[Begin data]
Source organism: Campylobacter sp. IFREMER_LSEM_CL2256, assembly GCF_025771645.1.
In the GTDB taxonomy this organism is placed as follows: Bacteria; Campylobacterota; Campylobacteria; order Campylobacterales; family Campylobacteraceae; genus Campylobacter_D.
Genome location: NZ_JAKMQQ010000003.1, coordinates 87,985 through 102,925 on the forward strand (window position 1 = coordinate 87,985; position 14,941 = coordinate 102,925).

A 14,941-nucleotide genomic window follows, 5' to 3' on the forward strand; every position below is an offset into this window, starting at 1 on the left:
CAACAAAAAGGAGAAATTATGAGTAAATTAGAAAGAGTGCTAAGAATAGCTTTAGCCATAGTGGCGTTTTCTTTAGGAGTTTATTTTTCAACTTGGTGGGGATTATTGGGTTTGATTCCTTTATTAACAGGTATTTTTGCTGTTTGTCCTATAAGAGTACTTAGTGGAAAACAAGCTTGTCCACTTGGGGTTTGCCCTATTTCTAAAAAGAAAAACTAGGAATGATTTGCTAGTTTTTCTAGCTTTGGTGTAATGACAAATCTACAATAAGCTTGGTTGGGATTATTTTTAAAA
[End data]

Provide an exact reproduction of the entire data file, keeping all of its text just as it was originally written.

Source organism: Campylobacter sp. IFREMER_LSEM_CL2256, assembly GCF_025771645.1.
In the GTDB taxonomy this organism is placed as follows: Bacteria; Campylobacterota; Campylobacteria; order Campylobacterales; family Campylobacteraceae; genus Campylobacter_D.
Genome location: NZ_JAKMQQ010000003.1, coordinates 87,985 through 102,925 on the forward strand (window position 1 = coordinate 87,985; position 14,941 = coordinate 102,925).

A 14,941-nucleotide genomic window follows, 5' to 3' on the forward strand; every position below is an offset into this window, starting at 1 on the left:
CAACAAAAAGGAGAAATTATGAGTAAATTAGAAAGAGTGCTAAGAATAGCTTTAGCCATAGTGGCGTTTTCTTTAGGAGTTTATTTTTCAACTTGGTGGGGATTATTGGGTTTGATTCCTTTATTAACAGGTATTTTTGCTGTTTGTCCTATAAGAGTACTTAGTGGAAAACAAGCTTGTCCACTTGGGGTTTGCCCTATTTCTAAAAAGAAAAACTAGGAATGATTTGCTAGTTTTTCTAGCTTTGGTGTAATGACAAATCTACAATAAGCTTGGTTGGGATTATTTTTAAAA